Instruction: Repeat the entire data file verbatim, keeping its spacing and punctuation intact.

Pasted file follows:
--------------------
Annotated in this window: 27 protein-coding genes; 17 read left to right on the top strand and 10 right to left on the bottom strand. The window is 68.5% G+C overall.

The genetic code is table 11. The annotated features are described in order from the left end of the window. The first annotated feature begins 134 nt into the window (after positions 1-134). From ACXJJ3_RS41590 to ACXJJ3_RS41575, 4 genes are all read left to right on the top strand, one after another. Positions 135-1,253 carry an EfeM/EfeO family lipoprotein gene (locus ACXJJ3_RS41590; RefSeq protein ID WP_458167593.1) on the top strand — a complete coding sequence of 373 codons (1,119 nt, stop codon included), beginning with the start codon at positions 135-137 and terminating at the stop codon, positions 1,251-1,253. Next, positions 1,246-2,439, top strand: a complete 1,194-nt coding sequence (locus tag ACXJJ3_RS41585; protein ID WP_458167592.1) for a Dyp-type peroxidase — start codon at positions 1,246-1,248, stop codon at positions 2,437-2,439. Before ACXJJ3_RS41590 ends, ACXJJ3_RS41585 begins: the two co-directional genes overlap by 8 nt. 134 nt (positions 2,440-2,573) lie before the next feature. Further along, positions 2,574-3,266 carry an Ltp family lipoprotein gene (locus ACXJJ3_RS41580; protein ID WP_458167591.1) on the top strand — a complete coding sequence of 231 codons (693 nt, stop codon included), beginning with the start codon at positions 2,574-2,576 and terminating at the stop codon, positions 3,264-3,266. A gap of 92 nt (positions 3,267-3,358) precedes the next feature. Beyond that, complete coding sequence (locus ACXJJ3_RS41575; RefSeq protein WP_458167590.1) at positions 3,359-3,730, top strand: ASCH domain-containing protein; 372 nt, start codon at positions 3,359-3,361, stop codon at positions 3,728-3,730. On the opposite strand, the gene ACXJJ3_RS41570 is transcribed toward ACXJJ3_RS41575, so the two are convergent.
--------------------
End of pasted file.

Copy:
Annotated in this window: 27 protein-coding genes; 17 read left to right on the top strand and 10 right to left on the bottom strand. The window is 68.5% G+C overall.

The genetic code is table 11. The annotated features are described in order from the left end of the window. The first annotated feature begins 134 nt into the window (after positions 1-134). From ACXJJ3_RS41590 to ACXJJ3_RS41575, 4 genes are all read left to right on the top strand, one after another. Positions 135-1,253 carry an EfeM/EfeO family lipoprotein gene (locus ACXJJ3_RS41590; RefSeq protein ID WP_458167593.1) on the top strand — a complete coding sequence of 373 codons (1,119 nt, stop codon included), beginning with the start codon at positions 135-137 and terminating at the stop codon, positions 1,251-1,253. Next, positions 1,246-2,439, top strand: a complete 1,194-nt coding sequence (locus tag ACXJJ3_RS41585; protein ID WP_458167592.1) for a Dyp-type peroxidase — start codon at positions 1,246-1,248, stop codon at positions 2,437-2,439. Before ACXJJ3_RS41590 ends, ACXJJ3_RS41585 begins: the two co-directional genes overlap by 8 nt. 134 nt (positions 2,440-2,573) lie before the next feature. Further along, positions 2,574-3,266 carry an Ltp family lipoprotein gene (locus ACXJJ3_RS41580; protein ID WP_458167591.1) on the top strand — a complete coding sequence of 231 codons (693 nt, stop codon included), beginning with the start codon at positions 2,574-2,576 and terminating at the stop codon, positions 3,264-3,266. A gap of 92 nt (positions 3,267-3,358) precedes the next feature. Beyond that, complete coding sequence (locus ACXJJ3_RS41575; RefSeq protein WP_458167590.1) at positions 3,359-3,730, top strand: ASCH domain-containing protein; 372 nt, start codon at positions 3,359-3,361, stop codon at positions 3,728-3,730. On the opposite strand, the gene ACXJJ3_RS41570 is transcribed toward ACXJJ3_RS41575, so the two are convergent.